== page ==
FARNBOROUGH, England — The head of Leonardo-Finmeccanica gave a guarded response Monday to the UK's decision to award new Apache work to Boeing, stating that he will continue to invest in his firm's facility in Yeovil, England, as long as the UK government does the same.

Speaking at the Farnborough Air Show, Mauro Moretti also announced a new corporate presence in the UK to better interface with the UK government, which will be run by Norman Bone, and confirmed that the Italian firm had been down selected to supply IFF systems (identification, friend or foe) to the UK.

The CEO's news conference at the show started hours after the UK government announced it had selected Boeing to provide new build AH‑64E helicopters to the British Army instead of picking Leonardo-Finmeccanica to produce the helicopters at its Yeovil plant, formerly a site under AgustaWestland.

That leaves Yeovil with the potential consolation prize of support work on the new Boeing helicopters. The Ministry of Defence (MoD) said in a statement: "The proposed arrangements for these services will be finalised over the next year, with contracts being placed toward the end of the decade."

Defence Secretary Michael Fallon said: "In the longer term, I want these new Apaches to be maintained in the UK and for UK companies to do most of the work. This includes Leonardo helicopters."

Asked about Yeovil's fate after the Apache decision, Moretti said: "We are discussing with the MoD what is the role for Yeovil," adding: "We have to balance orders and results. When we have an opportunity to better to understand the whole Apache decision, we can define the right consideration."

Speaking to reporters after the conference, he added: "Will the MoD want to maintain an important facility like Yeovil? At the moment, Yeovil produces platforms born in Italy for the global market, but we need a mix with the domestic market. In the US, without the support of the US administration, Bell, Sikorsky and Boeing would fail. We don't ask the same, just some consideration."

"We would like to continue to build the AW101 in the UK and possibly the new AW189, it depends on the intention of the UK government to support the work, otherwise there are a lot of countries interested in our facilities. Yeovil is a legacy for us, but also for the UK and there is a common interest to maintain this," Moretti said.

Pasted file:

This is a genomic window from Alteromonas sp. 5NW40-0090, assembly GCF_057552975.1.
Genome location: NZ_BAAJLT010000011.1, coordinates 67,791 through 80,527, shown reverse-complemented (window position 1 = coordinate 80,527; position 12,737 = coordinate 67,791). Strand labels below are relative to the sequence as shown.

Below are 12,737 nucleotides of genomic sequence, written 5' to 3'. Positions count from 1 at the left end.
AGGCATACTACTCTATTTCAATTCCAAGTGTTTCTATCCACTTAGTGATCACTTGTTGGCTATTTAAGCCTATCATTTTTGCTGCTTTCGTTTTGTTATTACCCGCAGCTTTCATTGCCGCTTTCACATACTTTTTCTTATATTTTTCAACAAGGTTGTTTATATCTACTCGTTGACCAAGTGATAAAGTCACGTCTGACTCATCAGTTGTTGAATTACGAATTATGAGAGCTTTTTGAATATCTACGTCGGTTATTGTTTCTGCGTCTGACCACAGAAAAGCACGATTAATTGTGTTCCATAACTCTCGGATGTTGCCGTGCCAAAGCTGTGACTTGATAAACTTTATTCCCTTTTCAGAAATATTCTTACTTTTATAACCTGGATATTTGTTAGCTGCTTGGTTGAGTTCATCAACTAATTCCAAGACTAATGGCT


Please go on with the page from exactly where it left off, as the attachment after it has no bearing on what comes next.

The MoD signed a strategic partnering agreement with the firm Monday, with the defense procurement minister, Philip Dunne, saying that Leonardo-Finmeccanica would "continue to support Merlin and Wildcat, two of our five main helicopter fleets, to 2030 and beyond, as well as our current Apache helicopters for the next eight years."

The deal has no value but should be worth about £3 billion (US $3.88 billion) over the next decade.

During his conference, Moretti also announced a shakeup of Leonardo-Finmeccanica's corporate structure in the UK, with the addition of a new legal entity — likely to be called Leonardo MW — to interface between the firm's divisions in the UK and the UK government.

"We have a lot of facilities in the UK," Moretti said. "And we have to give the UK government the real image of our footprint."

The "MW" would stand for Marconi and Westland — two historic brands now absorbed into the group.

With the firm's top UK executive, Brian Burridge, leaving, Bone will become the head of the new corporate front office while keeping his existing role as head of the firm's Airborne & Space Systems Division.

Under its previous guise as Finmeccanica, the firm did have a corporate office in London, but Bone said the new entity was not a return to the past.

"Back then I did not report to the London office, but now, the head of our helicopter operation in the UK, for example, will report to me," he said.

Asked about any negative fallout for Leonardo-Finmeccanica from the Brexit vote in the UK, Moretti said it could turn out to be a positive factor for the firm.

"With a stress on domestic innovation (in the UK) this could be an opportunity for us," he said.

Rumors have been circulating in Italy that Moretti would be discussing the sale of Leonardo-Finmeccanica's stake in MBDA at the show with fellow shareholders BAE and Airbus. Asked for news, he replied: "No news." But he did say he would be holding onto the firm's stake in its Superjet joint venture with Sukhoi.

Asked about the crash of a prototype of the firm's AW609 tiltrotor, strategy chief Giuseppe Giovanni said flight testing would resume within two months.

Tom Kington is the Italy correspondent for Defense News.

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